Churches need to be mindful of copyright law whenever your community is gathered in-person, digitally or both. Any material that is not an original creation of the church – be it music, imagery, liturgies, or poems – may be subject to copyright. Your stream may be blocked, and your church could be sued, if you violate copyright law. Your church’s non-profit status does not afford any legal protections under copyright law.
Copyright is also a justice issue: it ensures that writers and composers are properly compensated for their work.
To use a copyrighted work that will be reprinted or broadcasted you must either obtain written permission from the copyright holder, or obtain a license through a licensing administrator or provider. They offer pre-packaged licensing bundles for a variety of licensing scenarios on behalf of publishers and artists. Listed below are a few of the common copyright licensing scenarios:
- Print/Reprint – This is most common and familiar to church pastors, musicians, organists and choir directors. This license grants permission to reprint lyrics and song scores in worship guides or bulletins.
- Mechanical – a license that allows a piece to be used in audio form such as a when a choir makes a recording of a concert and offers it on CD or as a digital download.
- Video Synchronization – this type of license allows a portion of a song to added to a video as a backing track, or background music in a video.
- Performance – the public performance of a piece.
- Streaming – a blend of a mechanical license and a performance license. The 1976 Religious Worship Service Exemption does not apply to livestreaming.
- Master License – held by licensing providers such as OneLicense, CCLI, CCS, etc. They hold these master licenses in order to offer services to churches and other organizations.
There are three main licensing administrators that provide licenses for church music.
Their fee structure is based on your community's average weekly church attendance of in-person or live digital services. These companies cover different publishers and genres, so you’ll want to choose the one that covers music that reflects your community's context.
Most content found in the New Century and Pilgrim Hymnals are covered by a OneLicense Annual License. A base license allows churches permission to print and reprint lyrics of hymns into worship guides and bulletins, allows for the projection of lyrics on courtesy and IMAG video monitors in the physical worship space as well as displaying of lyrics within a digital service that is livestreamed.
A bundled streaming/podcasting add-on license grants the church permission to actually stream licensed music performed by the church to social media platforms as well as YouTube, Vimeo/Livestream and your church's website for a period of one year. Services should be removed from your website before one year to limit the number of views after the specific date of the service. The streaming add-on license fee structure is roughly forty-percent of your base license.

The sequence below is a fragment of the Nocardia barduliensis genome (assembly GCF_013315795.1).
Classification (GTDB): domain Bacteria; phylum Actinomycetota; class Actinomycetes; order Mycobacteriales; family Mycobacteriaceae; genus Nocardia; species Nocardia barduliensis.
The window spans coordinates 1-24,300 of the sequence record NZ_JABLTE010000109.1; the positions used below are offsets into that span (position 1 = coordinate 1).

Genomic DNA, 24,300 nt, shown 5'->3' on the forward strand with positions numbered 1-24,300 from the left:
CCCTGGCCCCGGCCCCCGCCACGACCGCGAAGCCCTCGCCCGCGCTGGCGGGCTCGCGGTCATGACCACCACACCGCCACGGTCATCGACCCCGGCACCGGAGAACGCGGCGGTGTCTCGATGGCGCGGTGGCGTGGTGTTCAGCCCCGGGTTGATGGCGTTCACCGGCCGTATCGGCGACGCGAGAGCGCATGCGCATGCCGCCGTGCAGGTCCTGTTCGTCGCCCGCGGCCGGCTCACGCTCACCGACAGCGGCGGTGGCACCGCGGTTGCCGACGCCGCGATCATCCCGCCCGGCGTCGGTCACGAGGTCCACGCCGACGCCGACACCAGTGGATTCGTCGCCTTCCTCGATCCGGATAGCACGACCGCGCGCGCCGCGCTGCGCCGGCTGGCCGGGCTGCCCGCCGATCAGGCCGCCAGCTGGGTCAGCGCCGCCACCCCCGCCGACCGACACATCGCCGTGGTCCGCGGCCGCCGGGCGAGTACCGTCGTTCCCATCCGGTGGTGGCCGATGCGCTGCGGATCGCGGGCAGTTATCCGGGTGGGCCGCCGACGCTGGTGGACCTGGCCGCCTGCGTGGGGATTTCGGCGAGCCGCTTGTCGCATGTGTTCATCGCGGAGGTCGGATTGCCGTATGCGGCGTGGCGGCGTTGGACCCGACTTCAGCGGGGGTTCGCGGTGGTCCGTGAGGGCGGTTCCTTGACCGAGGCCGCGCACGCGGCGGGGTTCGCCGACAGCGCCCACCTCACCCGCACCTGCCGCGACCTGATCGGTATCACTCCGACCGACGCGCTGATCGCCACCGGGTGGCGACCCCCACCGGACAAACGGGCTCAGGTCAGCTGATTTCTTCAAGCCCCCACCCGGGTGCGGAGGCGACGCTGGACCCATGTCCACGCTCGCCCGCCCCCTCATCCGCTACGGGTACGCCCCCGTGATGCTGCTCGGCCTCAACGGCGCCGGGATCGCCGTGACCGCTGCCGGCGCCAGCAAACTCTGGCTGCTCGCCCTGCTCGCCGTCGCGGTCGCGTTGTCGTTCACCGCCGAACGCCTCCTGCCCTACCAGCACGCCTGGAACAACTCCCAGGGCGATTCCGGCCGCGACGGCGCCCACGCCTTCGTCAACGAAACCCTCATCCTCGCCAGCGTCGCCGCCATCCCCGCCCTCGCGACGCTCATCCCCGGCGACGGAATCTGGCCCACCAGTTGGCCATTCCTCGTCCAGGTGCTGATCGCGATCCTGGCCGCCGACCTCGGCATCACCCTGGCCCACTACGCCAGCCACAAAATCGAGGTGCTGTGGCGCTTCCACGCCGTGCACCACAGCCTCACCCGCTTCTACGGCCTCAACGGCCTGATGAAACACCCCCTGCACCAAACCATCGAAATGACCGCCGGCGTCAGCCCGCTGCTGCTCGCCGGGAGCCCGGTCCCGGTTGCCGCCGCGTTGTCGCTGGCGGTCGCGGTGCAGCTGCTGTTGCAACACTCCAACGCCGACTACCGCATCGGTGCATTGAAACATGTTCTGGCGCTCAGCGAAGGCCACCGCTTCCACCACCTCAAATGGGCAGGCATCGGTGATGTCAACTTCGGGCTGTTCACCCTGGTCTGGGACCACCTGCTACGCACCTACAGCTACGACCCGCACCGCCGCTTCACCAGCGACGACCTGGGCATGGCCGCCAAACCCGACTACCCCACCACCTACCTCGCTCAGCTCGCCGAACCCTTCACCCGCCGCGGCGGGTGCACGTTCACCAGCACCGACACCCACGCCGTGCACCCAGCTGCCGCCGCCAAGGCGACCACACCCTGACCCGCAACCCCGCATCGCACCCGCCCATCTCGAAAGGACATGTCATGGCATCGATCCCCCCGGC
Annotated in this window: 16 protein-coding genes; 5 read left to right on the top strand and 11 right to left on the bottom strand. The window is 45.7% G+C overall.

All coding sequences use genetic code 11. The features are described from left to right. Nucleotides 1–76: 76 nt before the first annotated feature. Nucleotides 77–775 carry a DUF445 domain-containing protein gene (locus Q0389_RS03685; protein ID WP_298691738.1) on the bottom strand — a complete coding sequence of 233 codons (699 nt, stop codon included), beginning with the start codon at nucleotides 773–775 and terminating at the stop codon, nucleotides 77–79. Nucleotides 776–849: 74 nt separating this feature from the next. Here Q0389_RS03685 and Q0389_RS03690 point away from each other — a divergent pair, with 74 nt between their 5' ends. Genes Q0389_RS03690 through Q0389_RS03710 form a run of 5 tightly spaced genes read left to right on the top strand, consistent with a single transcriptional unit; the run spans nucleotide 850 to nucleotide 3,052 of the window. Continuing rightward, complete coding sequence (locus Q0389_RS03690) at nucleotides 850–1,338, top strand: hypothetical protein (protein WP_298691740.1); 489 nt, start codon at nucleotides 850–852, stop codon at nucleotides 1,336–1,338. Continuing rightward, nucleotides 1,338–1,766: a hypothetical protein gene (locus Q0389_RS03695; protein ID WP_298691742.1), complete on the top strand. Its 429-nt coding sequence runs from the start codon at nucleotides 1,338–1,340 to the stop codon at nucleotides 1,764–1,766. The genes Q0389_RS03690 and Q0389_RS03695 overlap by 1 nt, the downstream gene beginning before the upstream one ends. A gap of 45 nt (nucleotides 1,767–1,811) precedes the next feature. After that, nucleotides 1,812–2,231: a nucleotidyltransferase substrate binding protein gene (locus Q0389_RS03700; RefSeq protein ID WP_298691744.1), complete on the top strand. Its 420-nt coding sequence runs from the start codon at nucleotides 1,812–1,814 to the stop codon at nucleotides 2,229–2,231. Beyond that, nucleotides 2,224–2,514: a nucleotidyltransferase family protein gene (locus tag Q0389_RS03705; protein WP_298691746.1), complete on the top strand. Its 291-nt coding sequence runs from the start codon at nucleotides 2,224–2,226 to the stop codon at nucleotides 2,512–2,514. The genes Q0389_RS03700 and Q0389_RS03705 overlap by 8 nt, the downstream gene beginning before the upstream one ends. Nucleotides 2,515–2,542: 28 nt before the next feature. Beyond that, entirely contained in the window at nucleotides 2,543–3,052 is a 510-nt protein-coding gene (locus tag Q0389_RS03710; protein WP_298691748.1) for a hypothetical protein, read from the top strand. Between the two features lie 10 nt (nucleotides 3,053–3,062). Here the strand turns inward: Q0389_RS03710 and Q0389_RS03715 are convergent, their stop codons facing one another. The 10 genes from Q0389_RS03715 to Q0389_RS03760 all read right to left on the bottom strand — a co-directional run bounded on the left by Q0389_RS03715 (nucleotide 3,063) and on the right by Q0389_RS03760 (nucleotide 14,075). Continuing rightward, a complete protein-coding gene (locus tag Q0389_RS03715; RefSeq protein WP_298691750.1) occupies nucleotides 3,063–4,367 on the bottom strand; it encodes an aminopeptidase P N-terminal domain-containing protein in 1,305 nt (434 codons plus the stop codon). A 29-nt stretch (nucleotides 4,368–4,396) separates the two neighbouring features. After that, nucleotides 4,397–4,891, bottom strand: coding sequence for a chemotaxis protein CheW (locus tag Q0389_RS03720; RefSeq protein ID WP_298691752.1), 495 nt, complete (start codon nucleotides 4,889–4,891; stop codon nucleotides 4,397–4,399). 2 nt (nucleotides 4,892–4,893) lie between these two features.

Past worship services can remain on the above platforms as long as the license holder renews their annual coverage. If a church decides not to renew, all content covered by a OneLicense streaming bundle must be removed from those platforms.
If the piece that you wish to perform is not listed in any of the providers you have subscribed to, you must seek permission from the copyright holder directly.
It is not enough, however, to just obtain the license. You must search for each song on the license website, and report that you are using it. That is how the artists receive compensation for their creative work. Simply subscribing to a licensing plan does not cover all responsibilities, you must report each musical selection used.
Video hosted online (such as YouTube, Vimeo, etc.) as well as pre-recorded DVDs, HD-DVDs, Blu-rays or VHS tapes are intended for personal, home use only. They generally do not carry licenses for public showings. Viewing to a large group outside the intended audience requires a license granting specific authorization. This is the case for each organization that uses videos—even for nonprofit groups, even if admission is not being charged, and even if the video has been purchased.
The Copyright Act of 1976 gives copyright owners almost total control of the use of their copyrighted works, including the right to perform films and videocassettes. By law, pre-recorded videocassettes and videodiscs are for home use only, unless you have permission to show them in public. Without permission, you may be in violation of the Copyright Act and subject to substantial penalties.
Churches and other ministry organizations can show videos and be in accordance with the U.S. Copyright Act by using one of the following methods:
Showing videos which have "Public Performance Rights,"
Receiving written permission prior to using the video, or
Obtaining coverage with the Church Video License
For information on obtaining public performance rights go to www.cvli.org or call 1-888-771-2854.
The specific © copyright information for each title with the license number needs to be clearly displayed either at the bottom of the title or can be made into a list of titles at the end of your stream. Please clearly identify the © copyright information & license number for each title. Edit the following example with information specific to the title you are using and your organization's OneLicense number:
Words: John Doe, © 1988 ABC Music Co.; Music: Jim Brown, © 1990 XYZ Publications. All rights reserved. Reprinted under OneLicense #A-000000.